I am a nearly 32 year old male in good physical condition who exercises and walks 7 days a week.
For the past 1.5 years, a portion of my daily diet has consisted of what I now know as ‘Goitrogens’ raw: kale, spinach, almonds, and strawberries. I stopped eating these foods for about 14 days before my blood tests.
Symptoms listed below were recognized and/or increased since around 12/14/2013:
• Brain fog
• Poor memory and concentration
• Fatigue or feeling slowed down
• Slowed speech
• Lowered body temperature
• Cold extremities / numb fingertips
• Thick tongue
• Coarse / dry hair
• Some hair loss in outside eyebrows / hairline
• Goiter (larger on left side of gland)
• Shallow breathing
After some research, I had the following tests taken through LabCorp on 1/3/2013, and received the results on 1/7/2013:
I currently have no health insurance and I am waiting on my acceptance through the new health care reform act, estimated at 2 weeks to a month.
I know B12, Vit D, and Adrenal levels would be useful. I’m still pursuing and researching these are other options. I’m also aware my iron and ferritin levels could represent hemachromatosis or a MTHFR defect.
Do my Thyroid levels seem mostly ‘normal’? What other tests and issues should I research and discuss with a doctor when I get the opportunity?
Thank you very much for your time, it is deeply appreciated.
Yes your TSH is within normal anything between .5 and 5.0 is acceptable between 1 and 3 is optimal so 2.35 is perfect. T3 should be within 2.3 to 4.2 and the T4 should be between .8 and 1.8 so your serums seem very healthy the Reverse T3 I haven't a clue I don't think I have ever had that test done before and I've had severe hypothyroidism for more then a decade.
Reference ranges vary lab to lab, so you have to use the range that is printed on your lab report.
Target for FT4, because most people will still have hypo symptoms below that level, is 50% of range, and target for FT3 is upper half (50+%) of range. Your FT4 is 67% of range, and your FT3 is 50% of range. RT3 is only important in its ratio to FT3. Your FT3/RT3 ratio is 16.6. Range for this ratio varies by who you read, but generally speaking, it's somewhere between 10-20, the closer to the top of the range, the better. So, your thyroid numbers look good.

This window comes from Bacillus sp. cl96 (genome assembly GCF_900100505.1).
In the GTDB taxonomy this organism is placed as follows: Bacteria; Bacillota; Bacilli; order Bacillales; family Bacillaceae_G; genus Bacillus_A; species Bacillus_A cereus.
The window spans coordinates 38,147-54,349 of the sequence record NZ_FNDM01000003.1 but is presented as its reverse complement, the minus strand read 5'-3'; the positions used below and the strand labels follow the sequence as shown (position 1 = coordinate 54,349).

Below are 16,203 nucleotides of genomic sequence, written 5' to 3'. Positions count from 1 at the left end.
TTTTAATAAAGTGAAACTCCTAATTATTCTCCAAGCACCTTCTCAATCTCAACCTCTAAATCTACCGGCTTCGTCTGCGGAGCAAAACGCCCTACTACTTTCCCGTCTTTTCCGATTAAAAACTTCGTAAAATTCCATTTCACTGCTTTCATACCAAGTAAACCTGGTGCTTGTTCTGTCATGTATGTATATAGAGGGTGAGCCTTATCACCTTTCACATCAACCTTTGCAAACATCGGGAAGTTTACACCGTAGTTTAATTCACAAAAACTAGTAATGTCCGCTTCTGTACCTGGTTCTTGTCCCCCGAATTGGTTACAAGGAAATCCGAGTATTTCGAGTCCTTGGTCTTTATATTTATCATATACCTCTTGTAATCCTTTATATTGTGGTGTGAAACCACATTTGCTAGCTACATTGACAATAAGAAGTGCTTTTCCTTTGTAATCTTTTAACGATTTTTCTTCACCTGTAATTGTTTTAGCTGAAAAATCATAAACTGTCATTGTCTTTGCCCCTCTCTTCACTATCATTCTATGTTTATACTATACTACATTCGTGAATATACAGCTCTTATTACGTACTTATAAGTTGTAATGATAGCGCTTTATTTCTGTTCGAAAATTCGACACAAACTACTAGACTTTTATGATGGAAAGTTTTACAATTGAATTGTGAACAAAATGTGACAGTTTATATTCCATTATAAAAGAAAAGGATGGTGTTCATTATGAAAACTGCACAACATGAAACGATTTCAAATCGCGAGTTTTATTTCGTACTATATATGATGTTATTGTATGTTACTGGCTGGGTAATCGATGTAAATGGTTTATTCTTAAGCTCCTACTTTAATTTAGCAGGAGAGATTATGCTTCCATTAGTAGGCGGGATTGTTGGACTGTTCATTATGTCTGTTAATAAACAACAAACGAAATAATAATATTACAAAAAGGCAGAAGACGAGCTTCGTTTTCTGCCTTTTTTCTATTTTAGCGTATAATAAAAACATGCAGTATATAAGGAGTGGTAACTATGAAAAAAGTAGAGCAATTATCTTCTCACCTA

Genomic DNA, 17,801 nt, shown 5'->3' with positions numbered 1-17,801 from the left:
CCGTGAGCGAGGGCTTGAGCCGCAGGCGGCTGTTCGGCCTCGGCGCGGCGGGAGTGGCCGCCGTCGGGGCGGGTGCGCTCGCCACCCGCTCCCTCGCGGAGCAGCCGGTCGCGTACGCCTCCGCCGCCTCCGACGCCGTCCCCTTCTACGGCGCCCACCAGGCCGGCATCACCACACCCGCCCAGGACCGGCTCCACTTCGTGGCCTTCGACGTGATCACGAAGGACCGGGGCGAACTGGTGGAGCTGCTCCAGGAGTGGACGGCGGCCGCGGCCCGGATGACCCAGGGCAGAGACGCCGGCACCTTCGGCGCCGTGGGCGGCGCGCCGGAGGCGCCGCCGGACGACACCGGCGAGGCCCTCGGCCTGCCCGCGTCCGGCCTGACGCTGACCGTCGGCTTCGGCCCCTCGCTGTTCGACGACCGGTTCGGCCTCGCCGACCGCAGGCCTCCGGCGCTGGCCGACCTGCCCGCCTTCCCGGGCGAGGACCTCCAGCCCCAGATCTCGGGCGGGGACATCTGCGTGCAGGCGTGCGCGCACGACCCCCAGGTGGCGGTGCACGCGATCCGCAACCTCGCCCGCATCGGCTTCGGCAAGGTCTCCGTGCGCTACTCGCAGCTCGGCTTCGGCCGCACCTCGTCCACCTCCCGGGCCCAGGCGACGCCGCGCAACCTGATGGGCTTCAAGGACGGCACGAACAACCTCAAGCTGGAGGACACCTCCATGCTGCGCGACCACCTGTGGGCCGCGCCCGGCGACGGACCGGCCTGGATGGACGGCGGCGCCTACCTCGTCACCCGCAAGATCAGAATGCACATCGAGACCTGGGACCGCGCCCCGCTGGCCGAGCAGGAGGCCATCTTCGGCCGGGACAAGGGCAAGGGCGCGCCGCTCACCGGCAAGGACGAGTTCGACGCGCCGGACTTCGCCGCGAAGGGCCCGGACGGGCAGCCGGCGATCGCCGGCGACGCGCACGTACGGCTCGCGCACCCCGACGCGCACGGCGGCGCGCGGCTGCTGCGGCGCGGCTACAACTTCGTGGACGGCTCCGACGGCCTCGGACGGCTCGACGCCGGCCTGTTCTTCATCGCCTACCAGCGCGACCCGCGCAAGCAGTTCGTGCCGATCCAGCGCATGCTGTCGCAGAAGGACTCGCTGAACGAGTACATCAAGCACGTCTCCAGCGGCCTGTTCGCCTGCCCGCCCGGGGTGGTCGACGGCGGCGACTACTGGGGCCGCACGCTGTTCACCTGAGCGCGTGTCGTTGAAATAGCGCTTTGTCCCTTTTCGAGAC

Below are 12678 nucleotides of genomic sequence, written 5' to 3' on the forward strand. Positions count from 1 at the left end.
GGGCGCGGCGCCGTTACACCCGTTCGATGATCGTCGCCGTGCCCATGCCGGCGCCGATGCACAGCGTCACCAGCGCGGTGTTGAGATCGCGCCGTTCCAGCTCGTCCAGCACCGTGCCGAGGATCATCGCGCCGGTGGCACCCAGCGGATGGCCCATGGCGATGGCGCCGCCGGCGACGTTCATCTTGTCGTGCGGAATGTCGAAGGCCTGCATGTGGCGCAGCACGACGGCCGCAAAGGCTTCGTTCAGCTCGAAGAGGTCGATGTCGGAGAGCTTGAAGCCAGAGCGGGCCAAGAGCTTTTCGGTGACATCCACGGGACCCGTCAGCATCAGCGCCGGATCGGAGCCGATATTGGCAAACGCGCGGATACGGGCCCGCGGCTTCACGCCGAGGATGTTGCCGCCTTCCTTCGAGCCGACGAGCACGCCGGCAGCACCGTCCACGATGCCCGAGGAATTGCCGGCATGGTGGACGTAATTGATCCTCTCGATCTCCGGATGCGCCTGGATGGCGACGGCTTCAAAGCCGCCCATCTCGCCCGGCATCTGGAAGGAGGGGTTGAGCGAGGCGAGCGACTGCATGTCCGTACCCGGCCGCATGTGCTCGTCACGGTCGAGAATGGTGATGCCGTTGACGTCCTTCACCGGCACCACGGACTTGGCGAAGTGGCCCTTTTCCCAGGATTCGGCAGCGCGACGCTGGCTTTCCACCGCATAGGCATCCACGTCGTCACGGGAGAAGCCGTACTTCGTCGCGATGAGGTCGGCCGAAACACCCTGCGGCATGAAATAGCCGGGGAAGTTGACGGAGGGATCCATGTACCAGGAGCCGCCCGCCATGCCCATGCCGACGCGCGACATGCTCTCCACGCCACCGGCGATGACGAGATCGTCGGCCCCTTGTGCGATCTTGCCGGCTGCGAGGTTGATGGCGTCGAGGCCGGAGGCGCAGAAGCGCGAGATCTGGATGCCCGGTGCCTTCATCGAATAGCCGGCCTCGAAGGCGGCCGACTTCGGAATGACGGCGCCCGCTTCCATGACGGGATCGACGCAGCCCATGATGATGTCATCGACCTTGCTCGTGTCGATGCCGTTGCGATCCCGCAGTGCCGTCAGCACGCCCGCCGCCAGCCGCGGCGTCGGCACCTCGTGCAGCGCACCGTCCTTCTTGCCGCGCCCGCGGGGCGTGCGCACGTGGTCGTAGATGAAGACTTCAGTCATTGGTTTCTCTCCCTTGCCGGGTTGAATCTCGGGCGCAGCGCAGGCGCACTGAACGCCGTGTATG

I'd definitely pursue vitamins D and B-12. Deficiency of either can mimic some of the symptoms of hypo. Also, the final step in the metabolism of thyroid hormones, when they are transported into the nucleus of cells, is dependent on both D and iron levels. In other words, you can feel hypo, even with perfectly adequate serum thyroid hormone levels, since you ARE hypo at the cellular level, but the cause is not a dysfunctional thyroid.
The Content on this Site is presented in a summary fashion, and is intended to be used for educational and entertainment purposes only. It is not intended to be and should not be interpreted as medical advice or a diagnosis of any health or fitness problem, condition or disease; or a recommendation for a specific test, doctor, care provider, procedure, treatment plan, product, or course of action. Med Help International, Inc. is not a medical or healthcare provider and your use of this Site does not create a doctor / patient relationship. We disclaim all responsibility for the professional qualifications and licensing of, and services provided by, any physician or other health providers posting on or otherwise referred to on this Site and/or any Third Party Site. Never disregard the medical advice of your physician or health professional, or delay in seeking such advice, because of something you read on this Site. We offer this Site AS IS and without any warranties. By using this Site you agree to the following Terms and Conditions. If you think you may have a medical emergency, call your physician or 911 immediately.